Within every release of the official kernel source from kernel.org there is a provided /Documentation directory. This directory contains various notes, guides, tips, documentation, explanations and otherwise useful information. Majority of this content is provided in pure text format. I thought it would be convenient if I could navigate through this infomation on the internet. So I decided to host it myself. Information on my Kernel Documentation pages Linux Kernel Documentation
With the recent purchase of a new harddrive I did not want to re-install every operating system on my previous drive. Since I dual boot with Windows, I first attempted to copy Windows. I tried multiple solutions and Norton Ghost met my requirements however a problem in 48bit LBA (Logical Block Addressing) in Windows 2000 caused too many problems. In the end I re-installed Windows. (Note: Linux does not have this problem).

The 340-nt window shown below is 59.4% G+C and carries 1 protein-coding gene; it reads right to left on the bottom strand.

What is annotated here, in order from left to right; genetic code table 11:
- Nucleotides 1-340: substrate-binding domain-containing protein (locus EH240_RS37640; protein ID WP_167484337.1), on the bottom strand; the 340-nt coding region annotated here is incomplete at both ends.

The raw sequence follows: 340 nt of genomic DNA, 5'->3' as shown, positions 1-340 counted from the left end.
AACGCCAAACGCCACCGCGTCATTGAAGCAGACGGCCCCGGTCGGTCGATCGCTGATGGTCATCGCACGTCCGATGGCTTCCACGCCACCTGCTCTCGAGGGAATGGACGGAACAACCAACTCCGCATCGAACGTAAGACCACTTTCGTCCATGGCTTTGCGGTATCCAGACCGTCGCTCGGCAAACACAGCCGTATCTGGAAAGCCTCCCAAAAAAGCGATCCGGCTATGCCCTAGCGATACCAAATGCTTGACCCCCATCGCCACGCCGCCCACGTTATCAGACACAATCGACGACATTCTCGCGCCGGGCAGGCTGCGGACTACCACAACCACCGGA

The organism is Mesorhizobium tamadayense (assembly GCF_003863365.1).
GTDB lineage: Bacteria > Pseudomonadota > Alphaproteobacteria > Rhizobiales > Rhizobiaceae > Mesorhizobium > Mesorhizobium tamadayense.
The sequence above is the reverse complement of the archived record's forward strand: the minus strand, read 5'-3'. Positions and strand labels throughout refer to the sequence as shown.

When I started this blog it was a “fork of thoughts” from my main blog with a focus on software and linux. So how does a trip to Germany fit it? I decided I would try to take note of the basic differences I observed in computing. Granted Windows is used in far more public places that people realize (i.e. flight status monitors), but people don’t realize that Linux is used in just as many in on different scales.
I just downloaded Mozilla SeaMonkey to test out. For the interested, I have some instructions and commands near the end of this post. However this post is more about confusion in Mozilla’s choice of naming for their products. I don’t care to re-tell the whole story about Netscape, Mozilla and Firefox, but let me be clear that these folks have had the most abysmal track record when it comes to names.
After using shared hosting services on Linux servers for the past few years, I was thinking about experimenting with a VPS (virtual private servers). Currently shared hosting services are highly competitive. If you shop around you can find great deals to host a simple website most with a comprehensive feature set. However these are all very limited. My basis for a VPS was to acquire a server that had room to grow but yet more manageable and more affordable than a dedicated server.